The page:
I write in the morning, at my desk in the mountains or the desert. I set fingers to keyboard, rejoin my characters by reviewing the last scene, and then move with them into the next scene. Sometimes I come out of the story to research details that makes the setting jump to life. For example, what kind of equipment did the news crew that showed up on Lundy Lane use when they tried to ambush the Dolds? On site reporting was very new in the Sixties. How did the cameras and microphones work? I go down lots of rabbit holes like that! Readers don’t want an explanation of cabling technology, but knowing how it all fit together helped me write a funny scene where aggressive “reporter girl” gets tangled in a microphone cable plugged into a heavy camera shouldered by the camera man.

Is writing your full time job? If not, may I ask what you do by day?

Writing is my full time occupation. I can’t really call it a job until I start making some money! I balance my writing life with nurturing family and friend relationships and participating in church and community life, but writing is the activity that takes priority.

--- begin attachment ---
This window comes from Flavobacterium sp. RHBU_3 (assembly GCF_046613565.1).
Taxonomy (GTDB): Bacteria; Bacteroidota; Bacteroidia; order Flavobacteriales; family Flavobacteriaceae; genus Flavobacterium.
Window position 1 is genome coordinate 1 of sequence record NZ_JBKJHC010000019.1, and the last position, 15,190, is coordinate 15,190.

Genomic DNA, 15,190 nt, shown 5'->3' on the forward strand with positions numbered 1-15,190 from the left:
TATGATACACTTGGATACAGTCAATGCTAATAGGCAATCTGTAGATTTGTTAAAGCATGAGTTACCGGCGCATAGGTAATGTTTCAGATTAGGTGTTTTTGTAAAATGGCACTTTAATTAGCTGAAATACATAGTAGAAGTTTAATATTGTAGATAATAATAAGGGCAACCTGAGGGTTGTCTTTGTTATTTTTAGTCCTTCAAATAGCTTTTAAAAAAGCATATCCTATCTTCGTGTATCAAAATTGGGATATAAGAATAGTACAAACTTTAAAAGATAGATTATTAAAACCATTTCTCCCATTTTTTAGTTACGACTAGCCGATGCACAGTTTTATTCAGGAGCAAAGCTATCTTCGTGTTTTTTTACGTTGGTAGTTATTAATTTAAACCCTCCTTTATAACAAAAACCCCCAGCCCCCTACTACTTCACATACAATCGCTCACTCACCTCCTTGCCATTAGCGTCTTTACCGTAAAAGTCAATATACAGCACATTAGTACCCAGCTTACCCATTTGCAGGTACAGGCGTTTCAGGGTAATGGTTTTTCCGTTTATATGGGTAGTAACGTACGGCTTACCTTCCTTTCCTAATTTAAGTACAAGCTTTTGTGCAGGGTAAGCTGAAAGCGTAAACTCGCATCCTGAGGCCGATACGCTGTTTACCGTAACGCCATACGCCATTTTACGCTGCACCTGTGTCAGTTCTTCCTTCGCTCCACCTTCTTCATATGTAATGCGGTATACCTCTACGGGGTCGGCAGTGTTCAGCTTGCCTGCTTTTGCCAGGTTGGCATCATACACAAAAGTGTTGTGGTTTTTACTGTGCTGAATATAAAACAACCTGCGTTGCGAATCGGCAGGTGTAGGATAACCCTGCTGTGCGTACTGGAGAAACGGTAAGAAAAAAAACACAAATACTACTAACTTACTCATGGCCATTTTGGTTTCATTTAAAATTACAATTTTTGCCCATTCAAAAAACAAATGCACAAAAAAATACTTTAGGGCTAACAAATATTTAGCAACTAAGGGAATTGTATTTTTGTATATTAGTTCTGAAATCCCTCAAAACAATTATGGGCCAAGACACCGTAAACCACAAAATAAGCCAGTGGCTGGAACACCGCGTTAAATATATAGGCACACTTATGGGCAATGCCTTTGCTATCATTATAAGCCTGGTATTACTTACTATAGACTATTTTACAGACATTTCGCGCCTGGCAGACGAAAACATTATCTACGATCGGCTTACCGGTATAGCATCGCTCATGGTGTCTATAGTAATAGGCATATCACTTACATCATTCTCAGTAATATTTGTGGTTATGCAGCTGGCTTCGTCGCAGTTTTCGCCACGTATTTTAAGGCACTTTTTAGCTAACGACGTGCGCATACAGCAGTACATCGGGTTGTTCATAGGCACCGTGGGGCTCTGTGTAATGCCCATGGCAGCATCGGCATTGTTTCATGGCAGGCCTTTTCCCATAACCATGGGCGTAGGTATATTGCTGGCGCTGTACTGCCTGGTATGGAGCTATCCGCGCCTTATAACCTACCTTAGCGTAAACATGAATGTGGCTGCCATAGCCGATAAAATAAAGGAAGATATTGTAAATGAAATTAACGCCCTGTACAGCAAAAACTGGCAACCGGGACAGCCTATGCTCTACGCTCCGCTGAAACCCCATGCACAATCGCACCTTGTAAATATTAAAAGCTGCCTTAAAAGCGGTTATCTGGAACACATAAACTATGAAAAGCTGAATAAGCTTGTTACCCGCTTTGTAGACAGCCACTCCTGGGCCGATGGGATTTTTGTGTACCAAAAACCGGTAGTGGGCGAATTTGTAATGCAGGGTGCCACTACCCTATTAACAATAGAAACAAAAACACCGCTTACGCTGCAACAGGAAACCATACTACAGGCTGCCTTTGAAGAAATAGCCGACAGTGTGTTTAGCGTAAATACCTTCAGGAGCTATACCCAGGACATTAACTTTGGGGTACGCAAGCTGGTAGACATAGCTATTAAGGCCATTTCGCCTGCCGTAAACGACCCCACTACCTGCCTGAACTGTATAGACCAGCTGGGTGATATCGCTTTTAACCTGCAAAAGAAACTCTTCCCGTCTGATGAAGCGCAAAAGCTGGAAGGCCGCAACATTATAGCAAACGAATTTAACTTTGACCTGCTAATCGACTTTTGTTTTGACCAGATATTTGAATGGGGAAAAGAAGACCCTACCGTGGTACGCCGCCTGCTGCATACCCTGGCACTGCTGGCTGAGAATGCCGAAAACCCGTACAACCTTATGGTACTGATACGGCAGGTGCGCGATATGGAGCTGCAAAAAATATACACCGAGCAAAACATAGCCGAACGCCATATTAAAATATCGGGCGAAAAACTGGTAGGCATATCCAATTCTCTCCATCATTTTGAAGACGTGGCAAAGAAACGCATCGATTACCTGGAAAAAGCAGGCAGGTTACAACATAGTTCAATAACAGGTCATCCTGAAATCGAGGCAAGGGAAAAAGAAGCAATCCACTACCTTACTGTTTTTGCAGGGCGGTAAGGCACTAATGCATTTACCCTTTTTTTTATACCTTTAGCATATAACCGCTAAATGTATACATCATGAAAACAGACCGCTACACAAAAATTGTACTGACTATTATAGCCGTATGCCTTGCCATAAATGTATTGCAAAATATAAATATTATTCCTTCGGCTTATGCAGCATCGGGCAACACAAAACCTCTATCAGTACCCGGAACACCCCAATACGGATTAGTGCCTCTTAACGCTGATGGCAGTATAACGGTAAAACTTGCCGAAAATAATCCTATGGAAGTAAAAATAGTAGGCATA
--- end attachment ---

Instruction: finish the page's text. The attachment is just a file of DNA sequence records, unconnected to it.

Who are some of your favorite authors?

The writers who make my heart beat faster are those who use beautiful language and show a grasp of deeper truths, or those who give me a sense of place or the sweep of history. I love the classics. I like historical fiction, like Edward Rutherford’s books. I admire literary fiction, like John Updike’s stories. I enjoy women’s fiction writers who have a sense of humor and are kind to flawed characters, authors like Elizabeth Strout, Elizabeth Berg, and Anne Tyler.

What are you reading now?

I just finished Slugger, debut fiction by my former HP colleague David Price. His signature humor, depictions of heart wrenching struggles with addiction, and cutaways to drama on the baseball field were brilliant. Next up on my iPad Kindle App is Lady of Devices, A steampunk adventure novel, by Shelley Adina Bates. I’m looking to her for influence for a short story collection I am preparing, Pastor Jerry and Jesus at the Beanpunk Café.

Are you working on your next novel? Can you tell us a little about it?